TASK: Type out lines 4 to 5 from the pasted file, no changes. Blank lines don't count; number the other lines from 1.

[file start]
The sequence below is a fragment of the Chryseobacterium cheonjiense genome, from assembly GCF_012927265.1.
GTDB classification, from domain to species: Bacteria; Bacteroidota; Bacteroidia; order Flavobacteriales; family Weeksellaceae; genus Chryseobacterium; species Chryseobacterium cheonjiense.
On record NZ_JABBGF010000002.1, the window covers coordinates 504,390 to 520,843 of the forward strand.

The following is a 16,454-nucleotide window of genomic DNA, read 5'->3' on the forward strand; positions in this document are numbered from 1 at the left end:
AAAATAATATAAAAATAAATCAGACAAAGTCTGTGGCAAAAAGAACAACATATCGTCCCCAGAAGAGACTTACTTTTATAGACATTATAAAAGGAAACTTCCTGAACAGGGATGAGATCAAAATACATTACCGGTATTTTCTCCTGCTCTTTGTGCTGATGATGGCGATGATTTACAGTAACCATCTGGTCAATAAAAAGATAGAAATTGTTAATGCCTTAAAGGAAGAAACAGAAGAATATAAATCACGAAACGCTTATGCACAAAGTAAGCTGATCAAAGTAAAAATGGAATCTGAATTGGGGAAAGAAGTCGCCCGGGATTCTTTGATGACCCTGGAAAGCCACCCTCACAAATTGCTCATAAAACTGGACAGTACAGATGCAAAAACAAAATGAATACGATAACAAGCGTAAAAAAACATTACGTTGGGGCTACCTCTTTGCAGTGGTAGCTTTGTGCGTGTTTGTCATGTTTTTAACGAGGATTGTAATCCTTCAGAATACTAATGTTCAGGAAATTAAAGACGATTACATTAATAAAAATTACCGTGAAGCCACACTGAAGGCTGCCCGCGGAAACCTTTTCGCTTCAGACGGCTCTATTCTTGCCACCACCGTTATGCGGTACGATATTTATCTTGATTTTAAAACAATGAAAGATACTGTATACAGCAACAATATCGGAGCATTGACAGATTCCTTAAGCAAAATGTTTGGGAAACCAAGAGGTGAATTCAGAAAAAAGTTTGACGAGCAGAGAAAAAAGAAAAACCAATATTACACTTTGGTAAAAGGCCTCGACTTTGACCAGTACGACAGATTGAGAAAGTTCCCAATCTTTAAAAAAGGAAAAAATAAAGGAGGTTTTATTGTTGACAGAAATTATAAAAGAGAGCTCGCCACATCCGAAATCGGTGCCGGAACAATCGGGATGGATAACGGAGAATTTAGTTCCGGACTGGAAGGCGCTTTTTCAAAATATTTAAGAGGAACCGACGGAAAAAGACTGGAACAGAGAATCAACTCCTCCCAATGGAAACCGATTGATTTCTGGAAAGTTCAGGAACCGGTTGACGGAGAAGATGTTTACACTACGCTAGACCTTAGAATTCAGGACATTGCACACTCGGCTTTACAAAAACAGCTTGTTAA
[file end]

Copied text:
The following is a 16,454-nucleotide window of genomic DNA, read 5'->3' on the forward strand; positions in this document are numbered from 1 at the left end:
AAAATAATATAAAAATAAATCAGACAAAGTCTGTGGCAAAAAGAACAACATATCGTCCCCAGAAGAGACTTACTTTTATAGACATTATAAAAGGAAACTTCCTGAACAGGGATGAGATCAAAATACATTACCGGTATTTTCTCCTGCTCTTTGTGCTGATGATGGCGATGATTTACAGTAACCATCTGGTCAATAAAAAGATAGAAATTGTTAATGCCTTAAAGGAAGAAACAGAAGAATATAAATCACGAAACGCTTATGCACAAAGTAAGCTGATCAAAGTAAAAATGGAATCTGAATTGGGGAAAGAAGTCGCCCGGGATTCTTTGATGACCCTGGAAAGCCACCCTCACAAATTGCTCATAAAACTGGACAGTACAGATGCAAAAACAAAATGAATACGATAACAAGCGTAAAAAAACATTACGTTGGGGCTACCTCTTTGCAGTGGTAGCTTTGTGCGTGTTTGTCATGTTTTTAACGAGGATTGTAATCCTTCAGAATACTAATGTTCAGGAAATTAAAGACGATTACATTAATAAAAATTACCGTGAAGCCACACTGAAGGCTGCCCGCGGAAACCTTTTCGCTTCAGACGGCTCTATTCTTGCCACCACCGTTATGCGGTACGATATTTATCTTGATTTTAAAACAATGAAAGATACTGTATACAGCAACAATATCGGAGCATTGACAGATTCCTTAAGCAAAATGTTTGGGAAACCAAGAGGTGAATTCAGAAAAAAGTTTGACGAGCAGAGAAAAAAGAAAAACCAATATTACACTTTGGTAAAAGGCCTCGACTTTGACCAGTACGACAGATTGAGAAAGTTCCCAATCTTTAAAAAAGGAAAAAATAAAGGAGGTTTTATTGTTGACAGAAATTATAAAAGAGAGCTCGCCACATCCGAAATCGGTGCCGGAACAATCGGGATGGATAACGGAGAATTTAGTTCCGGACTGGAAGGCGCTTTTTCAAAATATTTAAGAGGAACCGACGGAAAAAGACTGGAACAGAGAATCAACTCCTCCCAATGGAAACCGATTGATTTCTGGAAAGTTCAGGAACCGGTTGACGGAGAAGATGTTTACACTACGCTAGACCTTAGAATTCAGGACATTGCACACTCGGCTTTACAAAAACAGCTTGTTAA